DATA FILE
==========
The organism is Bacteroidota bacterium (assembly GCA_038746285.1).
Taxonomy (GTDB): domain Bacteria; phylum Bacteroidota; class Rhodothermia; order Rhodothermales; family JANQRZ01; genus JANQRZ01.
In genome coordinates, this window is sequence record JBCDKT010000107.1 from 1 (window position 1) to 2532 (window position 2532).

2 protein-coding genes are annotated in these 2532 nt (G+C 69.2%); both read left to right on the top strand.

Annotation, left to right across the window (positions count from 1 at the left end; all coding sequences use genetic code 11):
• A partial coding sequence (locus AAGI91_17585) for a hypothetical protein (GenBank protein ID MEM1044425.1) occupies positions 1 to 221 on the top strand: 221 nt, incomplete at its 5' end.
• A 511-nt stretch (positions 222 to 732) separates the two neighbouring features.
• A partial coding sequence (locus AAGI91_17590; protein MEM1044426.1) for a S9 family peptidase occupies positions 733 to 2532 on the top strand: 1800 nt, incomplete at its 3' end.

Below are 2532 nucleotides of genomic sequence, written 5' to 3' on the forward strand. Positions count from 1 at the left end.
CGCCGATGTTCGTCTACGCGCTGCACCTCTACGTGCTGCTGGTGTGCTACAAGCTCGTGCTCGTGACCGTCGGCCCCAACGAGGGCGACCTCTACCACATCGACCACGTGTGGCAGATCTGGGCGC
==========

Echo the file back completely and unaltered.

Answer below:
The organism is Bacteroidota bacterium (assembly GCA_038746285.1).
Taxonomy (GTDB): domain Bacteria; phylum Bacteroidota; class Rhodothermia; order Rhodothermales; family JANQRZ01; genus JANQRZ01.
In genome coordinates, this window is sequence record JBCDKT010000107.1 from 1 (window position 1) to 2532 (window position 2532).

2 protein-coding genes are annotated in these 2532 nt (G+C 69.2%); both read left to right on the top strand.

Annotation, left to right across the window (positions count from 1 at the left end; all coding sequences use genetic code 11):
• A partial coding sequence (locus AAGI91_17585) for a hypothetical protein (GenBank protein ID MEM1044425.1) occupies positions 1 to 221 on the top strand: 221 nt, incomplete at its 5' end.
• A 511-nt stretch (positions 222 to 732) separates the two neighbouring features.
• A partial coding sequence (locus AAGI91_17590; protein MEM1044426.1) for a S9 family peptidase occupies positions 733 to 2532 on the top strand: 1800 nt, incomplete at its 3' end.

Below are 2532 nucleotides of genomic sequence, written 5' to 3' on the forward strand. Positions count from 1 at the left end.
CGCCGATGTTCGTCTACGCGCTGCACCTCTACGTGCTGCTGGTGTGCTACAAGCTCGTGCTCGTGACCGTCGGCCCCAACGAGGGCGACCTCTACCACATCGACCACGTGTGGCAGATCTGGGCGC